We've waited for months and now the second season of Orange Is The New Black is finally live on Netflix.
With it comes a whole host of questions.
Has Piper survived her Christmas ordeal? Will Red reign again as queen of the kitchen? And did Jim from American Pie ever catch up on Mad Men?
Hopefully all will be revealed in the 13 new episodes available to watch here.
If you're not yet familiar with the inmates of Litchfield Prison, here’s 5 reasons to spend your weekend binging on Netflix's finest show since House Of Cards.
1 | It’s Perfect For Box-set Binging
Unlike pop-culture’s current obsession with bleak, heavy drama (Game Of Thrones, Breaking Bad, we're talking to you) OITNB deftly blurs the lines between tragedy and comedy, mixing dark humor with theatrical farce to make each episode hilarious and harrowing in equal measure. In short: it’s a breeze to binge on.
Whether it’s used tampons in the food, intimate uses for screwdrivers, being locked in a washing machine or the delicate matter of ‘prison wives’, OITNB uses humour to deliver surprisingly emotional moments, and you’ll be hard pressed not to watch just one more episode.
2 | It’s Full Of Sharp Dialogue
The show was brought to the small screen by Weeds creator Jenji Kohan, whose show about a woman growing marijuana to support her family was renowned for its wickedly dark humour and tragi-comic moments.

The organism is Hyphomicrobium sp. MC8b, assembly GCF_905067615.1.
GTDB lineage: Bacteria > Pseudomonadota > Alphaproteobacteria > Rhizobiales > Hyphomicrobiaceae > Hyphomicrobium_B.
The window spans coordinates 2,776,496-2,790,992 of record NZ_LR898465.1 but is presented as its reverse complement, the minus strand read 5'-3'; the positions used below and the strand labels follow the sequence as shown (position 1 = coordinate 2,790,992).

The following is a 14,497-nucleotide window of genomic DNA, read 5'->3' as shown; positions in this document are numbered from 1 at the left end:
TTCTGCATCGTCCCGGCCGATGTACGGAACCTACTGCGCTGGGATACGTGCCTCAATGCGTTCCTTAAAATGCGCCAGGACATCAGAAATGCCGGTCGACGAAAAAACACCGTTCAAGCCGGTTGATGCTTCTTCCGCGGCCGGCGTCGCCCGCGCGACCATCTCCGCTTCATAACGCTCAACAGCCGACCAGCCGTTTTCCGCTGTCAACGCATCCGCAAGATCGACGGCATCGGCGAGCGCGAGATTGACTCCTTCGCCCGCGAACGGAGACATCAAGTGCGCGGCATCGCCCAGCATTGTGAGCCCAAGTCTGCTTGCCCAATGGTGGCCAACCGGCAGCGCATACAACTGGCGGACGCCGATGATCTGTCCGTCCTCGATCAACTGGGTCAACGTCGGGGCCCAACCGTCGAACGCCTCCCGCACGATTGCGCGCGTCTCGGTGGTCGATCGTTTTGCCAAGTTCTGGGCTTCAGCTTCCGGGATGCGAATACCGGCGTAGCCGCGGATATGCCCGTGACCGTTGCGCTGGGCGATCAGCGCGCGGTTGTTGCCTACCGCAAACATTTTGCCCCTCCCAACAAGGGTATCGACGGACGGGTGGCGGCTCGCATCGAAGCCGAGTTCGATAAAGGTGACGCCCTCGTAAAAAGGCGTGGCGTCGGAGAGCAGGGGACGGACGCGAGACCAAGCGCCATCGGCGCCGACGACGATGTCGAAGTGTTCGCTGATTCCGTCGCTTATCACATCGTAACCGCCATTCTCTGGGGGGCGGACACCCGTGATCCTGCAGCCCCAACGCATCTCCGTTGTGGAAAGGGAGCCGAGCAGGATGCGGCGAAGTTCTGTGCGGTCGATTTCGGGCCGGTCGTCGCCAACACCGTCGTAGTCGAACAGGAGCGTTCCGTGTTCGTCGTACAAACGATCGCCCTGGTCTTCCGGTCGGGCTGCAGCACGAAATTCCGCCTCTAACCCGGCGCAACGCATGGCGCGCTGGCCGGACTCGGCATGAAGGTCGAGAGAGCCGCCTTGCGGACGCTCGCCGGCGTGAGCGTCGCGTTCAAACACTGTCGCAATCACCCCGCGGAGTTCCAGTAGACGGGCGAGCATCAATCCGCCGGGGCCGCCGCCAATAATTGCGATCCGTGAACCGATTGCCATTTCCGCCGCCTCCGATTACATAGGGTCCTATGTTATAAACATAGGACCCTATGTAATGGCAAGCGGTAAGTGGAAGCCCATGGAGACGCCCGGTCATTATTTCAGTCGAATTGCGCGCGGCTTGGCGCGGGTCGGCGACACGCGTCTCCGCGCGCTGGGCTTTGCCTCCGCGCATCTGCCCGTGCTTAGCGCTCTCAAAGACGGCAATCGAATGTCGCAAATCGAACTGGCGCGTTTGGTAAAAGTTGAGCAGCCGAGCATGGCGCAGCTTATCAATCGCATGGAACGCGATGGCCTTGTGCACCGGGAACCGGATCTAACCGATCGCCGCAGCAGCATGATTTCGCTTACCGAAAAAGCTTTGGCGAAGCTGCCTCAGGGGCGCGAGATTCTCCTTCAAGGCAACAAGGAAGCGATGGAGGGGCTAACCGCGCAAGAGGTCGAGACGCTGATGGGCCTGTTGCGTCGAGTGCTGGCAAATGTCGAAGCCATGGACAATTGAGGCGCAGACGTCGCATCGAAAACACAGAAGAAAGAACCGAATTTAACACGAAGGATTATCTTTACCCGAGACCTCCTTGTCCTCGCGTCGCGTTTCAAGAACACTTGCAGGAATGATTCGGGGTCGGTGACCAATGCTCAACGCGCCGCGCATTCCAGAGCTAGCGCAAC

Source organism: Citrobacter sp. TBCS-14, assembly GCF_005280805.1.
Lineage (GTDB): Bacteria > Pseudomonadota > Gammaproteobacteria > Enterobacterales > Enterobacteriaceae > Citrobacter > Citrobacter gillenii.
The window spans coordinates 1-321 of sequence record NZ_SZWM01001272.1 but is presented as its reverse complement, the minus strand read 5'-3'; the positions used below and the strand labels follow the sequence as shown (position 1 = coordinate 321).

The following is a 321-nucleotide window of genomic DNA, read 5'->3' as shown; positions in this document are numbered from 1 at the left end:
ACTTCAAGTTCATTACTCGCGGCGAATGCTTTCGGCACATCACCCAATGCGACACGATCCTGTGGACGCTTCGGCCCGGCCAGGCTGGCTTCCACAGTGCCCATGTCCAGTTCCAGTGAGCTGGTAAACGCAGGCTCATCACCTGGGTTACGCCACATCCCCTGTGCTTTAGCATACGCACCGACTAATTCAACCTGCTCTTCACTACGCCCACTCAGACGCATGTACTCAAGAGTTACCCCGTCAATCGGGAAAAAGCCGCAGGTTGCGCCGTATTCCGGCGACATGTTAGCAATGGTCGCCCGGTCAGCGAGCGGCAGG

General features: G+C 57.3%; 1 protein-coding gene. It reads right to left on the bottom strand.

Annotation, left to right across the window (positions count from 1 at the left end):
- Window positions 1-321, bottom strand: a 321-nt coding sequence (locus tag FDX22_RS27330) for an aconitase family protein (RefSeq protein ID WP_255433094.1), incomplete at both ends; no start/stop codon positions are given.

As a result, OITNB shares some of that DNA, full of quotes, quips and one-liners from a cast that are experts in comic timing. Whether it’s middle class white girl Piper being nicknamed ‘Taylor Swift’ to one inmate’s description of prison as “just like the Hamptons… but fucking horrible”, the show never wastes a moment.
From Christianity to Whole Foods to the class system, nothing is safe from OITNB’s barbed remarks.
3 | It Challenges Stereotypes
Prison shows aren't new, and they're riddled with stereotypes, but OITNB earned its praise because it did everything it could to challange issues about the justice system, race, gender, sexuality and class, all without feeling like a show that’s trying to educate or reprimand the viewer.
Like Lost, each episode features flashbacks of the characters before they came to prison, offering complex insights into women who have had to make tough decisions to survive.
4 | It’s Full Of Famous Faces
Whether you recognize Star Trek: Voyager’s Captain Janeway as the Russian mob boss turned chef, That 70’s Show’s Donna as the street-smart lesbian or American Pie’s Jim Levenstein as Piper’s middle-class wet blanket of a fiancée, you’ll find yourself regularly pausing an episode to check out an actor’s IMDB.
So yes – that is True Detective’s Steve Geraci as a prickly prison officer, and yes, that is American Pie’s Jessica playing recovering addict (and prison wisecracker) Nicky.
5 | It’s Full Of Plot Twists
Although it’s natural potential for binge-watching means you’ll be hard pressed to figure out when one episode ends and another begins, Piper’s journey from privileged white girl to manipulative, selfish game-player is full of twists.
Her strained relationship with fiancée Larry might border on soap opera at times, but the constantly shifting alliances on either side of the bars at Litchfield make compelling telly.
And Piper’s deep-rooted rivalry with reformed Christian (and meth-addled inmate) Pensatucky builds towards a ferocious confrontation in the season one finale, setting the stage for big changes come season two. We can’t wait.